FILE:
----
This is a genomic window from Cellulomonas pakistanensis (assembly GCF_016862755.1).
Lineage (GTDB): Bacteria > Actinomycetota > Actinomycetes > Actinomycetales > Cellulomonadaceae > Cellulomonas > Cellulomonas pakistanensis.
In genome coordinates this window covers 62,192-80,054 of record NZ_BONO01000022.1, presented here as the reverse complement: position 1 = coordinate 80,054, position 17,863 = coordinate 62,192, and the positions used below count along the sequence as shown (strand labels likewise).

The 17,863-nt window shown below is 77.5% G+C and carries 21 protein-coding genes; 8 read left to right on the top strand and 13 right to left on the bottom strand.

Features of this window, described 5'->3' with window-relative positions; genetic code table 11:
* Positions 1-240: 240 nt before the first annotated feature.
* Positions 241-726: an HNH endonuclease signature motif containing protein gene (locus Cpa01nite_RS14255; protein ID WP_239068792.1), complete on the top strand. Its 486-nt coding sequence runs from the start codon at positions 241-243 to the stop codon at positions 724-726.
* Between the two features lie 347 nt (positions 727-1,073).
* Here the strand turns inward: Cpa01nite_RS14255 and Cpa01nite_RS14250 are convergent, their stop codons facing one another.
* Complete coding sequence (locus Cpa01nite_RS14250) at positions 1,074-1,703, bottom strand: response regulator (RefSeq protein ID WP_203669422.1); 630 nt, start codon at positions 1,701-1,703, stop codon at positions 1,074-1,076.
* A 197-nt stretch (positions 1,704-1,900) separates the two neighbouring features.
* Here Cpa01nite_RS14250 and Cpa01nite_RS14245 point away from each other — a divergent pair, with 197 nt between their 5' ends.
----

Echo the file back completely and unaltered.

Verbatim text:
This is a genomic window from Cellulomonas pakistanensis (assembly GCF_016862755.1).
Lineage (GTDB): Bacteria > Actinomycetota > Actinomycetes > Actinomycetales > Cellulomonadaceae > Cellulomonas > Cellulomonas pakistanensis.
In genome coordinates this window covers 62,192-80,054 of record NZ_BONO01000022.1, presented here as the reverse complement: position 1 = coordinate 80,054, position 17,863 = coordinate 62,192, and the positions used below count along the sequence as shown (strand labels likewise).

The 17,863-nt window shown below is 77.5% G+C and carries 21 protein-coding genes; 8 read left to right on the top strand and 13 right to left on the bottom strand.

Features of this window, described 5'->3' with window-relative positions; genetic code table 11:
* Positions 1-240: 240 nt before the first annotated feature.
* Positions 241-726: an HNH endonuclease signature motif containing protein gene (locus Cpa01nite_RS14255; protein ID WP_239068792.1), complete on the top strand. Its 486-nt coding sequence runs from the start codon at positions 241-243 to the stop codon at positions 724-726.
* Between the two features lie 347 nt (positions 727-1,073).
* Here the strand turns inward: Cpa01nite_RS14255 and Cpa01nite_RS14250 are convergent, their stop codons facing one another.
* Complete coding sequence (locus Cpa01nite_RS14250) at positions 1,074-1,703, bottom strand: response regulator (RefSeq protein ID WP_203669422.1); 630 nt, start codon at positions 1,701-1,703, stop codon at positions 1,074-1,076.
* A 197-nt stretch (positions 1,704-1,900) separates the two neighbouring features.
* Here Cpa01nite_RS14250 and Cpa01nite_RS14245 point away from each other — a divergent pair, with 197 nt between their 5' ends.